• Energising
  • Engaging
  • Business developmental
 ...and as a consequence, a much better advertisement for the sponsoring organisation.

So here are my nine suggestions: 
  1. Stop talking at people, ditch the power points and instead talk with people (and certainly avoid having any speakers who say of their slides "I didn't write this by the way!")
  2. Assume that the people attending already know a great deal about business and inquire into this - people might have some excellent ideas or lessons learnt to share
  3. Invite questions from the people attending and indeed ask questions of them too so that an interactive event is created
  4. Allow people to know who else is in the room - perhaps by having a business card display and swapping scheme
  5. Leave out any hard sell and instead focus on what interests the people coming along - you can ask them beforehand as to what subjects might be discussed
  6. Arrange the chairs in cabaret style to encourage interaction between people
  7. Have a 'wants and offers' notice board to facilitate people finding each other during the event
  8. Be clear about what success will look like - from the viewpoint of the sponsor, but also from the viewpoint of the participant
  9. Use the internet to allow the conversations to continue afterwards - either via the sponsoring organisation's website or some platform like LinkedIn
And this is just the start. I think there is a myriad of ways to make small events and conferences such as these of much greater value to all concerned. And we need fresh & effective ways of interacting, connecting, learning and sharing like we have never needed them before!

EVENT: UK Employee Engagement Network meeting 28 June, 12.30, Russell Square, London

Through a ning on employee engagement ( a bunch of UK people thought it would be a good idea to get together to discuss practice in this field. We have set up this date for this. (28 June 2010)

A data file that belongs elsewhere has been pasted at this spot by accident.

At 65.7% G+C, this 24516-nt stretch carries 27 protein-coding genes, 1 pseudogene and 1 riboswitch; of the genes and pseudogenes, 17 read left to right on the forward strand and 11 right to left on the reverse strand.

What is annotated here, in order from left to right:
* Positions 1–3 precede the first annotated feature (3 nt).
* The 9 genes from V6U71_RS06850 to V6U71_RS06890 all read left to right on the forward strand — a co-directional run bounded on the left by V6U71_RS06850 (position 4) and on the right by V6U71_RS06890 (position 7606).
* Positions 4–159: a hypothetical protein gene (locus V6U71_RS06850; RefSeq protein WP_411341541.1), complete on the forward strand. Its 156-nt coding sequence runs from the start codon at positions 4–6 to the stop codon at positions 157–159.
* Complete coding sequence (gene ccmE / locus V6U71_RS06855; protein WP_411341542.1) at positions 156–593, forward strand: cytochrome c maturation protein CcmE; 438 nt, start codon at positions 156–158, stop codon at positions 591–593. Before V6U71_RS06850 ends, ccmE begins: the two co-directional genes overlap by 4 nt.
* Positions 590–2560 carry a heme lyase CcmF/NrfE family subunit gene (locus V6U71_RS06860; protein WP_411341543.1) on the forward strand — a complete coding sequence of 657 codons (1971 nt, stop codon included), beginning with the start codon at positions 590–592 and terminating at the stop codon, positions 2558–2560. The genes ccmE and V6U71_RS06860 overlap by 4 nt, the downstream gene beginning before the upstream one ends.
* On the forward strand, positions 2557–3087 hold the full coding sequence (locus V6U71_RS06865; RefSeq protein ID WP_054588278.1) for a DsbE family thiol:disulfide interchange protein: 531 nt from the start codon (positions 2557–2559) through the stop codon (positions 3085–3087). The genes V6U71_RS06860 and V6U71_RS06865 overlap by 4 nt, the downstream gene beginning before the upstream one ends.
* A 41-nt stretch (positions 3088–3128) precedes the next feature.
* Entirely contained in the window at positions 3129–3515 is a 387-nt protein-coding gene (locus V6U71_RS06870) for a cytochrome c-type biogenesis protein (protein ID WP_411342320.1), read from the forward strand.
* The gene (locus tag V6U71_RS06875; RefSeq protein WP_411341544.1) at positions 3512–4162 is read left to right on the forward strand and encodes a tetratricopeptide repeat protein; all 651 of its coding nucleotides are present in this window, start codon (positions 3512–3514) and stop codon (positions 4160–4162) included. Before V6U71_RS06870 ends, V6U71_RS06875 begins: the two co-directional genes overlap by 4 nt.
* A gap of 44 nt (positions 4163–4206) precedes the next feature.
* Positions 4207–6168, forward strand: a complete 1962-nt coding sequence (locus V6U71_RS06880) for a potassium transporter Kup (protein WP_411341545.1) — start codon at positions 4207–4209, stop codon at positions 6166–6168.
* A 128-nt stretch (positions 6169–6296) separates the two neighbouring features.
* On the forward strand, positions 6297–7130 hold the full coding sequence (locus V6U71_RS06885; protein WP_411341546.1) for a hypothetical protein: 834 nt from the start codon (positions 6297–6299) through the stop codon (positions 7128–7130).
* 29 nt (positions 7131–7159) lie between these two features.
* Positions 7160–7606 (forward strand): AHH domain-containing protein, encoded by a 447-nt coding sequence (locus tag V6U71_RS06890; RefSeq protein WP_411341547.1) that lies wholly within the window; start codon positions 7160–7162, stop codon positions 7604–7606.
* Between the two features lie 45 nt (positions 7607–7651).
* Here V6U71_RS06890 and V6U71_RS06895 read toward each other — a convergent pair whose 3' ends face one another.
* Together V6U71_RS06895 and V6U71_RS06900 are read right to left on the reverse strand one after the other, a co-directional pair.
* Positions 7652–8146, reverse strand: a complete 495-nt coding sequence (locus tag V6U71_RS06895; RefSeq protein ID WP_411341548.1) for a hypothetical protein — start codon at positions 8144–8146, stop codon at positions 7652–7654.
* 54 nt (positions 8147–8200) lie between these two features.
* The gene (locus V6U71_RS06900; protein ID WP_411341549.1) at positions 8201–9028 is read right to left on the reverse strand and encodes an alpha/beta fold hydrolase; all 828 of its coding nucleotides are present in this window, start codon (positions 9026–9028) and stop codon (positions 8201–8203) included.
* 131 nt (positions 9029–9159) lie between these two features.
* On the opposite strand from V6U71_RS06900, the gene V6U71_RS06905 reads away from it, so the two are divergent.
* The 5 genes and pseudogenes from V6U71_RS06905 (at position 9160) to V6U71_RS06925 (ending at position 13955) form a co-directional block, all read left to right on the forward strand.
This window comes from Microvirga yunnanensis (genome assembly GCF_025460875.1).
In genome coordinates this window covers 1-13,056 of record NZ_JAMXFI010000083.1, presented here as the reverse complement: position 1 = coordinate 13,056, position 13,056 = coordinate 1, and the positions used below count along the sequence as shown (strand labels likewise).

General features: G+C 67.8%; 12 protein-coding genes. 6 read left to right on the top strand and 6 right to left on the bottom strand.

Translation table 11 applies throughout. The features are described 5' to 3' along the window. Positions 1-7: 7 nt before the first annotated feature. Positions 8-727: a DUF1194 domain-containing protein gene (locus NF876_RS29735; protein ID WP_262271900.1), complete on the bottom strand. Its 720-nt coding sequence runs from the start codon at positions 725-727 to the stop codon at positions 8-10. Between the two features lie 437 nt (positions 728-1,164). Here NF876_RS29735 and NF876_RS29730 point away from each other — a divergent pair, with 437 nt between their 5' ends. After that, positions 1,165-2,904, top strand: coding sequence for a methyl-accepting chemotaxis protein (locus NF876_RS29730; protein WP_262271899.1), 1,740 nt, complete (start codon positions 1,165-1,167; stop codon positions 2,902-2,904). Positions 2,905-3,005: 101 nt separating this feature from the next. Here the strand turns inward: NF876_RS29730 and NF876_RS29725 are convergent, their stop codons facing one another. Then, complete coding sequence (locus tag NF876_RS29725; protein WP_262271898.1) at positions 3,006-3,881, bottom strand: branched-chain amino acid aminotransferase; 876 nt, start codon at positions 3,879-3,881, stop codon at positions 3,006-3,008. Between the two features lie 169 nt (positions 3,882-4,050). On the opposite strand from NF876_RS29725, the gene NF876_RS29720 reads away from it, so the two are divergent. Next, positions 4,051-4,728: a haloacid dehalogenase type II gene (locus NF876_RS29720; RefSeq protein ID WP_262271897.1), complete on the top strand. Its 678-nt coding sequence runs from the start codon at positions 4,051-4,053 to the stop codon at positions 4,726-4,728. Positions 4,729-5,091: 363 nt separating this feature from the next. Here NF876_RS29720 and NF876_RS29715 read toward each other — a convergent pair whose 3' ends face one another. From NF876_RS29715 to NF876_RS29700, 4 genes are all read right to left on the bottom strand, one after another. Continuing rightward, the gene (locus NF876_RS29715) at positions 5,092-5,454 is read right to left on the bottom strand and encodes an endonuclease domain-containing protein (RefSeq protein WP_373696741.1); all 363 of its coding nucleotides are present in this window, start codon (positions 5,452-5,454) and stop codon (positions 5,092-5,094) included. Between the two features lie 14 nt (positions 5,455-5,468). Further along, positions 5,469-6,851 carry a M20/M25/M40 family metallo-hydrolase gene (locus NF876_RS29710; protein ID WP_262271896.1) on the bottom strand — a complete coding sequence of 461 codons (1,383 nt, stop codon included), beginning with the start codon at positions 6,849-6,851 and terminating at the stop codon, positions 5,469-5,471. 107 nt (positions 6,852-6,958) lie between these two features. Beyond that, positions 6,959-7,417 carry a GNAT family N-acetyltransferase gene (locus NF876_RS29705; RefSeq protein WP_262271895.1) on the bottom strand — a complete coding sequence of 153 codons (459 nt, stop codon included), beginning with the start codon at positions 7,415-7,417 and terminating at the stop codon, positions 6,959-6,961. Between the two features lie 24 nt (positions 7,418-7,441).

There is a modest fee of £30 to cover food and room hire. It is happening in central London. 

Anyone with an interest in employee engagement - particularly as how everyone's hearts and minds can be harnessed to tackle the fiscal pressures on public services (which is one of my keen interests) - you are most welcome! 

You can register here: Please register soon as we are trying to get an idea of numbers. 

We will be using Open Space to set the agenda - so anything that needs to be talked about - can be talked about!

I hope to see you there!

Coalition: a opportunity for more radical innovation?

I tweeted earlier on today:

Will the gaps in our coalition be a source of strength not weakness: as spaces for innovation & experiments?

It seems to me (at the moment) that having a coalition government opens up many more possibilities for how public services can be delivered. This is partly because this situation is pushing many politicians well outside their comfort zone and they are having to entertain uncertainty, negotiation and consensus building to a degree that many of them have not had to do so before. Or at least they are now having to do this under public gaze. In my experience many politicians like to give the appearance that there are 'right' and 'wrong' answers to the pressing challenges of the day.